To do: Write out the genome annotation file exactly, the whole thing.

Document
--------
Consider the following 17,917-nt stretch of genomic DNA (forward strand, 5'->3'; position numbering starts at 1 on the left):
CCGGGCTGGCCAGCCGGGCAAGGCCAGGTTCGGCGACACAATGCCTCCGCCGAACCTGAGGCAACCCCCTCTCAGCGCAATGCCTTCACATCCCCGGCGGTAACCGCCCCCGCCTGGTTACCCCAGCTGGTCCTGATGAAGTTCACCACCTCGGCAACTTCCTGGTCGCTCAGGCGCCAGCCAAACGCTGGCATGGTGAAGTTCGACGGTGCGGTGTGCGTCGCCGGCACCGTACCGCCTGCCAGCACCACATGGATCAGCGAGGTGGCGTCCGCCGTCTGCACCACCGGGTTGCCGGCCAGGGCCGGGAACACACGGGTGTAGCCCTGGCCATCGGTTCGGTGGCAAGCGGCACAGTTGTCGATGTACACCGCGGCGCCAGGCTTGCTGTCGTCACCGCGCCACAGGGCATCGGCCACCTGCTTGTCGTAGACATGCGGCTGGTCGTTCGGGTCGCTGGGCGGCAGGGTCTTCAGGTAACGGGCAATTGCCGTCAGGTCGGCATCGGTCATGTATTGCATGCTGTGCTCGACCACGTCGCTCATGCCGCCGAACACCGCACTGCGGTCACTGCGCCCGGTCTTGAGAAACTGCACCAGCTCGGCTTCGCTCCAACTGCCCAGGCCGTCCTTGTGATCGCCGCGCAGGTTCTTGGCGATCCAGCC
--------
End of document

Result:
Consider the following 17,917-nt stretch of genomic DNA (forward strand, 5'->3'; position numbering starts at 1 on the left):
CCGGGCTGGCCAGCCGGGCAAGGCCAGGTTCGGCGACACAATGCCTCCGCCGAACCTGAGGCAACCCCCTCTCAGCGCAATGCCTTCACATCCCCGGCGGTAACCGCCCCCGCCTGGTTACCCCAGCTGGTCCTGATGAAGTTCACCACCTCGGCAACTTCCTGGTCGCTCAGGCGCCAGCCAAACGCTGGCATGGTGAAGTTCGACGGTGCGGTGTGCGTCGCCGGCACCGTACCGCCTGCCAGCACCACATGGATCAGCGAGGTGGCGTCCGCCGTCTGCACCACCGGGTTGCCGGCCAGGGCCGGGAACACACGGGTGTAGCCCTGGCCATCGGTTCGGTGGCAAGCGGCACAGTTGTCGATGTACACCGCGGCGCCAGGCTTGCTGTCGTCACCGCGCCACAGGGCATCGGCCACCTGCTTGTCGTAGACATGCGGCTGGTCGTTCGGGTCGCTGGGCGGCAGGGTCTTCAGGTAACGGGCAATTGCCGTCAGGTCGGCATCGGTCATGTATTGCATGCTGTGCTCGACCACGTCGCTCATGCCGCCGAACACCGCACTGCGGTCACTGCGCCCGGTCTTGAGAAACTGCACCAGCTCGGCTTCGCTCCAACTGCCCAGGCCGTCCTTGTGATCGCCGCGCAGGTTCTTGGCGATCCAGCC